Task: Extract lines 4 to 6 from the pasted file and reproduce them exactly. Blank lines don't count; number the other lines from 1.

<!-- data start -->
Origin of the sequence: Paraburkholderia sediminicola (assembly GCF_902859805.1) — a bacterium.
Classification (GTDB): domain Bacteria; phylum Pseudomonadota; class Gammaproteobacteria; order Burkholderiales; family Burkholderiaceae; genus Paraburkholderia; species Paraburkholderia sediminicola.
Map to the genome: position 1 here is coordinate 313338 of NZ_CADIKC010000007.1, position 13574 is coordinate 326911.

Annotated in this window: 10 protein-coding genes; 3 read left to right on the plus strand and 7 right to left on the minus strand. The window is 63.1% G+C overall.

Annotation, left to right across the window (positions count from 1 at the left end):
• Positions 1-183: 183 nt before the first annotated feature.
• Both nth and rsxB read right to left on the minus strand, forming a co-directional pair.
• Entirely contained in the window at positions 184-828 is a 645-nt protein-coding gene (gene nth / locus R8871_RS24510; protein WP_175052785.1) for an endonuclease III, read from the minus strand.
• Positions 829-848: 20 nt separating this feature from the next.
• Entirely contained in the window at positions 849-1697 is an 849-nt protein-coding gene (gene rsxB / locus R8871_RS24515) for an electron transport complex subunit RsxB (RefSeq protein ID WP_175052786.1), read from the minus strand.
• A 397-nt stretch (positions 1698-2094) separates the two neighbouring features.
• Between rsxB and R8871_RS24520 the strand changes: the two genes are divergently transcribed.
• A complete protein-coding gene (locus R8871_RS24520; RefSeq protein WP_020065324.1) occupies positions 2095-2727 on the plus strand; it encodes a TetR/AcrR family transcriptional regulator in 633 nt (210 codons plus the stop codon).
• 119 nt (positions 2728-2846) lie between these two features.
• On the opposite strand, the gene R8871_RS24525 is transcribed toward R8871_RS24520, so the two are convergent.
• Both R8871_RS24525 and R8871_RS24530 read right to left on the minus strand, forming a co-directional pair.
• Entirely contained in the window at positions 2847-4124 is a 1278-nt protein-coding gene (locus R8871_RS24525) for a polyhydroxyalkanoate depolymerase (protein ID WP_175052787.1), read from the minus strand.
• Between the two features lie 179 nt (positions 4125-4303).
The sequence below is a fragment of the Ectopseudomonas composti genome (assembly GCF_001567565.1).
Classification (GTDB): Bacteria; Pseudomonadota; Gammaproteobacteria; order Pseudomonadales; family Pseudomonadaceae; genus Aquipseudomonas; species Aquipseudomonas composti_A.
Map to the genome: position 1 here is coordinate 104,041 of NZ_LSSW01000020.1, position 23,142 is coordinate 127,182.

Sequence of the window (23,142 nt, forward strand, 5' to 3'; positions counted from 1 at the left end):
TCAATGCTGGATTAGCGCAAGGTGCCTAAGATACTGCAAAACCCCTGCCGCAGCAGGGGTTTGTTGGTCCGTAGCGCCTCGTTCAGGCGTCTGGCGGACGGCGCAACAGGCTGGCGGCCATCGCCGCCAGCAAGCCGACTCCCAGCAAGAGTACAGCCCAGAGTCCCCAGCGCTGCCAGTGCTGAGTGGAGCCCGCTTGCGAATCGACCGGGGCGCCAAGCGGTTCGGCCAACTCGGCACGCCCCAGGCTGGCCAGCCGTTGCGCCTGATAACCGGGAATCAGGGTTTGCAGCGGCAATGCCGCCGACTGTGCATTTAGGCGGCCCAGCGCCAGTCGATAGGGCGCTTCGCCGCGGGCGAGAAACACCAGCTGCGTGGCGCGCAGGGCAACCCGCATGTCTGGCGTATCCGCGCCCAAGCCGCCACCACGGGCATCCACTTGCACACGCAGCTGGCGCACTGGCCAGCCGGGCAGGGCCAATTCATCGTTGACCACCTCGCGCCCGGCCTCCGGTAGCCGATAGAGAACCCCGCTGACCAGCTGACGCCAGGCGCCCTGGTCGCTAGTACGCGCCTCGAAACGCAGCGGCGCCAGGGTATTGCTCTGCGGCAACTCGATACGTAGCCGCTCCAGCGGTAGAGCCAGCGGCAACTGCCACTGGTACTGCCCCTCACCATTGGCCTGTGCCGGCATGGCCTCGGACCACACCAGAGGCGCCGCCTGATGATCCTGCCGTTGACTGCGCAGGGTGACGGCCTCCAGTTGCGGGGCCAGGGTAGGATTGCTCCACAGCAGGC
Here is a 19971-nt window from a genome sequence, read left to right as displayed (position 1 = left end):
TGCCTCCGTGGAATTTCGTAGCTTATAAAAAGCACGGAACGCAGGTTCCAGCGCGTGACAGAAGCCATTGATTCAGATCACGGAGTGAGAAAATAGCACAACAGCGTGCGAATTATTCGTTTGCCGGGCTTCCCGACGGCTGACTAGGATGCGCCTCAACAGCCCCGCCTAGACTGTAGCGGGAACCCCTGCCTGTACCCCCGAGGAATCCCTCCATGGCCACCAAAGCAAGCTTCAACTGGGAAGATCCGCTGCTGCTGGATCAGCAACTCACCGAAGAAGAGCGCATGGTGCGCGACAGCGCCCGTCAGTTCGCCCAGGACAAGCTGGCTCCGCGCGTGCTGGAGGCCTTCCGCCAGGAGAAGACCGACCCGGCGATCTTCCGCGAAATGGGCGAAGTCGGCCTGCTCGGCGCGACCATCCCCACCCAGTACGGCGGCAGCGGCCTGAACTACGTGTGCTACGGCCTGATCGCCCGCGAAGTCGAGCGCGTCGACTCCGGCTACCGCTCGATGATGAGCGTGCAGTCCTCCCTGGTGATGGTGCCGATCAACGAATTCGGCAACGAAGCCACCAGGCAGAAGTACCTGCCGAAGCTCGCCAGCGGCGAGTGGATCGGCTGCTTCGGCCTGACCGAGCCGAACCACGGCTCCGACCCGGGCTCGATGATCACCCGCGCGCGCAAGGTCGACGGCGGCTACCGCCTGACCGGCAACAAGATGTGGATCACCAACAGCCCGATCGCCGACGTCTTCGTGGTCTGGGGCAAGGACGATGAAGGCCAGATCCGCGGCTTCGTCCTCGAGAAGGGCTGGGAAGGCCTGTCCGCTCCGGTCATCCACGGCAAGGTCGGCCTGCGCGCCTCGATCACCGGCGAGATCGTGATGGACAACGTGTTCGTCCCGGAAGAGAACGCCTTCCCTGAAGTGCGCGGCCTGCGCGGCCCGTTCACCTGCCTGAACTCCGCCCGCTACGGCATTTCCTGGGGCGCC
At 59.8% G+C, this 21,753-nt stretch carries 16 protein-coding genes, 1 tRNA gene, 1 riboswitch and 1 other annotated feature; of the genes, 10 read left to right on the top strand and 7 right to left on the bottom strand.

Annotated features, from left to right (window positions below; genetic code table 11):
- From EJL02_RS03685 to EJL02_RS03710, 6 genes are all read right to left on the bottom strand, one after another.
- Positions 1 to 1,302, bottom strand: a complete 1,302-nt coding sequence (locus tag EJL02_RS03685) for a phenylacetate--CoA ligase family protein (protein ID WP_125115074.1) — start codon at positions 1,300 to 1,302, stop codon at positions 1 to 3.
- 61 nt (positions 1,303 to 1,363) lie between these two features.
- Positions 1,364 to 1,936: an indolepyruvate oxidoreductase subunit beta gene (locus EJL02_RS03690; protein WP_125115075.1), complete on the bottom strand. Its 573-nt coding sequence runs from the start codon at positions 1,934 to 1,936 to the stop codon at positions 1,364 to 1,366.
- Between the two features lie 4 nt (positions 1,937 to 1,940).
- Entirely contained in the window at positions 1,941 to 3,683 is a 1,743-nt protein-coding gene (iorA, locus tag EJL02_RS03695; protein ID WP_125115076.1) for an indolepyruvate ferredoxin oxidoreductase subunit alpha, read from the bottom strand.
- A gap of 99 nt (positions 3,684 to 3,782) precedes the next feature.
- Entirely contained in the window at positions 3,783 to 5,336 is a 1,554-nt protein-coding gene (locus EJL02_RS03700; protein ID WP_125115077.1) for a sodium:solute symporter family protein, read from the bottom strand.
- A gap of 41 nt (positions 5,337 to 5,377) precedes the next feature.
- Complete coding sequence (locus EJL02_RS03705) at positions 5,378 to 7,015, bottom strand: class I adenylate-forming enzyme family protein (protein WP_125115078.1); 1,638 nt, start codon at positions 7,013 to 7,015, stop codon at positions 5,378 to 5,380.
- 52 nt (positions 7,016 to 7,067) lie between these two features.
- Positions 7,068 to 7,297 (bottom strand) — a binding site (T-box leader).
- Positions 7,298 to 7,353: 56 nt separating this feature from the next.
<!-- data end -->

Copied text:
Annotated in this window: 10 protein-coding genes; 3 read left to right on the plus strand and 7 right to left on the minus strand. The window is 63.1% G+C overall.

Annotation, left to right across the window (positions count from 1 at the left end):
• Positions 1-183: 183 nt before the first annotated feature.